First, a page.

The program was successful. In the years since, Kenya’s power program has attracted funding from a range of lenders and investors, from traditional development sources like the World Bank, to less utilized development agencies like the French Development Agency, as well as funding from governments, like Japan, and large investments and participation in the power sector by private firms.
For example, phase one of the government’s “Last Mile” project aims to connect “under grid” households within 600 meters of existing Kenya Power transformers. Already the program has secured over $600 million in funding from several sources, including $118 million from the French Development Agency, $68 million from the European Investment Bank and $433 million from the African Development Bank and the World Bank.
Though it was delayed for several years, the Lake Turkana Wind Power Project finally took off when a diverse consortium of private companies and development funding was formed to back the project, including KP&P Africa, Aldwych International, Industrial Fund for Developing Countries, Vestas, Finnish Fund for Industrial Cooperation, Norwegian Investment Fund for Developing Countries and Sandpiper Ltd.
Policy is key
There is little doubt that sound government policies are the bedrock of investment in any sector, but especially one as financially-intensive and risk-prone as power. President Uhuru Kenyatta’s administration, in line with previous governments, has pursued regulatory reforms and transparency schemes aimed at attracting IPPs and continued investment.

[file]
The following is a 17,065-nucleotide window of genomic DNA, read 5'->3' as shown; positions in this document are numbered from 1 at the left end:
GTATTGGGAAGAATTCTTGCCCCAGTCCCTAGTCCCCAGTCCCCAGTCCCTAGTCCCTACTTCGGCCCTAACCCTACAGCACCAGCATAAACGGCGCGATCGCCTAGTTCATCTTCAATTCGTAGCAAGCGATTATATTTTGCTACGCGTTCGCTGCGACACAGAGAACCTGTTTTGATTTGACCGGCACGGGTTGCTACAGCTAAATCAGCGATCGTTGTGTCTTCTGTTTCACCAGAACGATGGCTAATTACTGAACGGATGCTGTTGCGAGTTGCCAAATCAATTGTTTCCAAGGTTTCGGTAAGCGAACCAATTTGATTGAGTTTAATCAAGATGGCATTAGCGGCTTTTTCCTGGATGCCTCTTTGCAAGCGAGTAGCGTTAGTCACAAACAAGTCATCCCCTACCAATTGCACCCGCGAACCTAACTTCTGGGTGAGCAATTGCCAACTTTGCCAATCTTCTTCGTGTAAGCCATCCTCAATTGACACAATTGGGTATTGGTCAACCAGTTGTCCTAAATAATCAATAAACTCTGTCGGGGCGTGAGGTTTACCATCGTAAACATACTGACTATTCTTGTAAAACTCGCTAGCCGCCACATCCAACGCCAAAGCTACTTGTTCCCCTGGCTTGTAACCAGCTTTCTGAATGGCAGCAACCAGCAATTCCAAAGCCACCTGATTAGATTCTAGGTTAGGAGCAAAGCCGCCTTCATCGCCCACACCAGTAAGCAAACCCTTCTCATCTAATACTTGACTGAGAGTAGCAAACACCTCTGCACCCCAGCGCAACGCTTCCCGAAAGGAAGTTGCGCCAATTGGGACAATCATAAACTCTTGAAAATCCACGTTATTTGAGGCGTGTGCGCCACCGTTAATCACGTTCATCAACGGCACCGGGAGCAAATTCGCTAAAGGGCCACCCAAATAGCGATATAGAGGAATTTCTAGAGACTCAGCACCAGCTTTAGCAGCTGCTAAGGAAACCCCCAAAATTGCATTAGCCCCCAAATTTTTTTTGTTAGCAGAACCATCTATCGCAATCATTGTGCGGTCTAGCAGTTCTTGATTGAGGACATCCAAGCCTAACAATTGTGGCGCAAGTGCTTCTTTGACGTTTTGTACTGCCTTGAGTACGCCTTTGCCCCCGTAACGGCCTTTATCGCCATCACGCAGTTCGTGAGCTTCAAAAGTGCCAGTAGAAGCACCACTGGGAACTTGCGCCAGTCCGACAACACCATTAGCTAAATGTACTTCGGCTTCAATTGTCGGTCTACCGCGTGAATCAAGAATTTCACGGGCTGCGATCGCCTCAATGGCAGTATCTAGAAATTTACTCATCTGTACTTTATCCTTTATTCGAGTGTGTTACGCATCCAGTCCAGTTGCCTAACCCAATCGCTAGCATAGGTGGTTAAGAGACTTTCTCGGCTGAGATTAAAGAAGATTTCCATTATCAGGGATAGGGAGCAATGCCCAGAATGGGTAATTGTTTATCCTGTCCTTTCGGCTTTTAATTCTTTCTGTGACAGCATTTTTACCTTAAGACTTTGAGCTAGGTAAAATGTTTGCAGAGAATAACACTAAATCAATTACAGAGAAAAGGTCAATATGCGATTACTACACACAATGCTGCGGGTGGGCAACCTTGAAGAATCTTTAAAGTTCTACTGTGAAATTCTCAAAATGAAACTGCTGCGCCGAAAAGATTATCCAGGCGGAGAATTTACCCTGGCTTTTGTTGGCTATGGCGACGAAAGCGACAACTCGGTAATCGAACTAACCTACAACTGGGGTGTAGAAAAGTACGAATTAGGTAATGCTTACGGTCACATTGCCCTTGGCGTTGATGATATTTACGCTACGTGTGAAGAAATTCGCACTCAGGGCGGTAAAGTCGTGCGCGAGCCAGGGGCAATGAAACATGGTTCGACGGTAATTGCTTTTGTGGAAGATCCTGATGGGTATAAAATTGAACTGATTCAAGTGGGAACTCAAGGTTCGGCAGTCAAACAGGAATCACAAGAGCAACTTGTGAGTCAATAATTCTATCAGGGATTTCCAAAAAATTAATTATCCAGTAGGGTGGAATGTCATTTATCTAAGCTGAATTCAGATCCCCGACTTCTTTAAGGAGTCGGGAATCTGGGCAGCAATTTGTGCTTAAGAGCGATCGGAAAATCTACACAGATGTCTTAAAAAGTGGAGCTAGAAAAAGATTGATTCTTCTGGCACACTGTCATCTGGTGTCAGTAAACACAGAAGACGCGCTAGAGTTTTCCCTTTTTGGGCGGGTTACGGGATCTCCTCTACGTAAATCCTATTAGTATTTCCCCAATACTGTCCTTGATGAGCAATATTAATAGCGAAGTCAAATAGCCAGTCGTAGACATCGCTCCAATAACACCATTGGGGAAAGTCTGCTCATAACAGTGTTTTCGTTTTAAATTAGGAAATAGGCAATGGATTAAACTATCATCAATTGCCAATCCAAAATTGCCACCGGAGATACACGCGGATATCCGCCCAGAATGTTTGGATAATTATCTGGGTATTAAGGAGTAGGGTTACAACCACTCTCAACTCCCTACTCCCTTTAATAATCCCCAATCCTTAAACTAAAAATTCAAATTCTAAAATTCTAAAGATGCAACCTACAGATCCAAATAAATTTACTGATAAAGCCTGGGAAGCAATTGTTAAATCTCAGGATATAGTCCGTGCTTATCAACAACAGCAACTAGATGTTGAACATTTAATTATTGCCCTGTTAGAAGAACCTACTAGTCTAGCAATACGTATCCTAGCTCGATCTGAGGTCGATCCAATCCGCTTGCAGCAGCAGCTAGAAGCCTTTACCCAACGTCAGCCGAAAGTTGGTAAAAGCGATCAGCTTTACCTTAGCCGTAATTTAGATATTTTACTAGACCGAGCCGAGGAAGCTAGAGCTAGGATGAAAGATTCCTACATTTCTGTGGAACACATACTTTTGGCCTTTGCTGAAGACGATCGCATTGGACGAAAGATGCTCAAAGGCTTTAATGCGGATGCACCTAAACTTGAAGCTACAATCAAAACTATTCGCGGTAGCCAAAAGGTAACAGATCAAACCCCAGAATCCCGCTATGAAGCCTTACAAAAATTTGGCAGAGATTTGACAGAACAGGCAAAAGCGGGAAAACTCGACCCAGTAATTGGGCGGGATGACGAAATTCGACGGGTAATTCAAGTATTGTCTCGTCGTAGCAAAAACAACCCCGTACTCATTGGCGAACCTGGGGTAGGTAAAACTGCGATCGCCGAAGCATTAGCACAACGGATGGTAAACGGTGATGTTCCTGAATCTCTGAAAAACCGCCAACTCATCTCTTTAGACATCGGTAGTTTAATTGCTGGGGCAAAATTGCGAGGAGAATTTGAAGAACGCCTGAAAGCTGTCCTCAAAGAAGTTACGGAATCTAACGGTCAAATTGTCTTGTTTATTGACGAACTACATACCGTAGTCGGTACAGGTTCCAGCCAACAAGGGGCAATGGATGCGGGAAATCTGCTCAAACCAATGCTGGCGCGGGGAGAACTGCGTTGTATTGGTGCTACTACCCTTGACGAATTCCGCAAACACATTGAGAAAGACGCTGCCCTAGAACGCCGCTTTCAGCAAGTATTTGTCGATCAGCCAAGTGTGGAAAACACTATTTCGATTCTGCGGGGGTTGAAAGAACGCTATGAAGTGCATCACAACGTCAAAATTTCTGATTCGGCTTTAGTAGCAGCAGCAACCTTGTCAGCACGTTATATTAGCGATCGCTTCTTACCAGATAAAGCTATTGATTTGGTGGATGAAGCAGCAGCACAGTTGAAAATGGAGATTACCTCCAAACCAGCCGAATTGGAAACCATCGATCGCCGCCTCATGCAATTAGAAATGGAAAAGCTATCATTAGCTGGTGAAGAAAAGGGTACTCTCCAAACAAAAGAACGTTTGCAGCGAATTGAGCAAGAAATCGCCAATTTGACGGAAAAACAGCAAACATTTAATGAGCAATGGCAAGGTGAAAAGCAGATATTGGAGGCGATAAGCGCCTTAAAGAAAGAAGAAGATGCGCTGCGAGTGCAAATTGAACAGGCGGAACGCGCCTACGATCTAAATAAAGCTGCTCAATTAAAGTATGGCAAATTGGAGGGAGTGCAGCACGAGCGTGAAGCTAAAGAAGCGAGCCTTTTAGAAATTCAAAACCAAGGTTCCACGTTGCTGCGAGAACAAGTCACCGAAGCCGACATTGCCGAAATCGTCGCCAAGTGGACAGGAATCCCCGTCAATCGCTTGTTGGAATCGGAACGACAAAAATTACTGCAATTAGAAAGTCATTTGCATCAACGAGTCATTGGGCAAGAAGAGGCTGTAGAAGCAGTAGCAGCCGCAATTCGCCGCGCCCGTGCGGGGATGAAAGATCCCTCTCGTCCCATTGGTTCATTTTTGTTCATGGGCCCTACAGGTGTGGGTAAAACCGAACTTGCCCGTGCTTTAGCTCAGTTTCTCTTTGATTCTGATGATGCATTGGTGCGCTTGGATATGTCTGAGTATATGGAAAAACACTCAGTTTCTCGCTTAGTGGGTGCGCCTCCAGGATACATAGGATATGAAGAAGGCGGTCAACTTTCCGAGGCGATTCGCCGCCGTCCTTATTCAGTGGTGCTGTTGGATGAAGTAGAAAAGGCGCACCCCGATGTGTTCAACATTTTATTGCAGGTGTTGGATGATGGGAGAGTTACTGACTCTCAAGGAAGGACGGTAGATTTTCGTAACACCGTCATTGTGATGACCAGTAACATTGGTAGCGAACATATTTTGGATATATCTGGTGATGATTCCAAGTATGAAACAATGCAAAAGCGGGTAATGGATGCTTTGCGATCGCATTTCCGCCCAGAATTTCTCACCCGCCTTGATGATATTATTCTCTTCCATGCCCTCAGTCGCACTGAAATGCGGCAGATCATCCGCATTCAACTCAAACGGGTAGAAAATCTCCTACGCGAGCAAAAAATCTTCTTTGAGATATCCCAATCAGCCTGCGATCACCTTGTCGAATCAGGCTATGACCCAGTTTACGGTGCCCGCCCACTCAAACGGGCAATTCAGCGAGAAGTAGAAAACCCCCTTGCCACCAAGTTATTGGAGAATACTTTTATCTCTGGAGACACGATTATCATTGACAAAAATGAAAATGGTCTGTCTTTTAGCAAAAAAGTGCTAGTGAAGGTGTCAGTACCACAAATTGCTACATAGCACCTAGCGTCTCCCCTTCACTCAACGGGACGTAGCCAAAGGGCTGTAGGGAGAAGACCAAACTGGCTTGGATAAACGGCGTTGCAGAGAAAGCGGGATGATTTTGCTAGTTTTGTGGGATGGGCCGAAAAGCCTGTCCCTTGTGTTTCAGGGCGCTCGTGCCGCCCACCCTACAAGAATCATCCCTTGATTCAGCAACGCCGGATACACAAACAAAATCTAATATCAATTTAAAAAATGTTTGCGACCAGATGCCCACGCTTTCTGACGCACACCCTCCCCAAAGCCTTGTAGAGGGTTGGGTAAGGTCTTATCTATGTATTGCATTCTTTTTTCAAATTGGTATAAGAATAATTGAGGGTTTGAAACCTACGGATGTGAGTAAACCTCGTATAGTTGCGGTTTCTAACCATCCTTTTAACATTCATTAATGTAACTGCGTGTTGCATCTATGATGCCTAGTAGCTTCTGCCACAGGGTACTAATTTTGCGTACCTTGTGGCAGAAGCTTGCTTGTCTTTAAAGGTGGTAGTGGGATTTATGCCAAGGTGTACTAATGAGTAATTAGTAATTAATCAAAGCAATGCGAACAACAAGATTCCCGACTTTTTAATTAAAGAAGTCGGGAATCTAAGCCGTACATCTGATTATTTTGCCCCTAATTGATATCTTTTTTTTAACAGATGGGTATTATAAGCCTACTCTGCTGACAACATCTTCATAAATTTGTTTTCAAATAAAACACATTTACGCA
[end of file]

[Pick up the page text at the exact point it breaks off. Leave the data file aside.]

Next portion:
Key to securing the investment for the Lake Turkana wind Power Project was feed-in tariff legislation enacted in 2010, which offered pre-determined rates for hydropower, wind, geothermal, solar and biomass power projects, taking into account the cost of investment and offering headroom for profit. The tariffs are for a 20-year period.
“Favourable feed in tariff policies were among factors that made Kenya attract €625 million investment in clean energy through the Lake Turkana Wind Power Project. This marked the single largest private investment in Kenya’s history. Wholesale commitment by Africa’s governments to ideals of the Africa Renewable Energy Initiative (AREI) enabled mobilisation of $7 billion in less than one year,” Dr. Richard Munang, the UN Environment Climate Change Coordinator for Africa, told The New York Times. The World Bank’s Ease of Doing Business Report noted the efforts to streamline business and ease regulations when it upgraded Kenya from 113 in 2016 to 92 for 2017.
Transparency, especially, has been a priority for Kenya’s power program. Observers and investors can track the country’s power targets and actual progress by region through Kenya Power’s Connectivity Performance reports. If Kenya’s ambitious target of adding one million people annually to the power grid is successful, the country will reach universal access by 2020, a first for East Africa.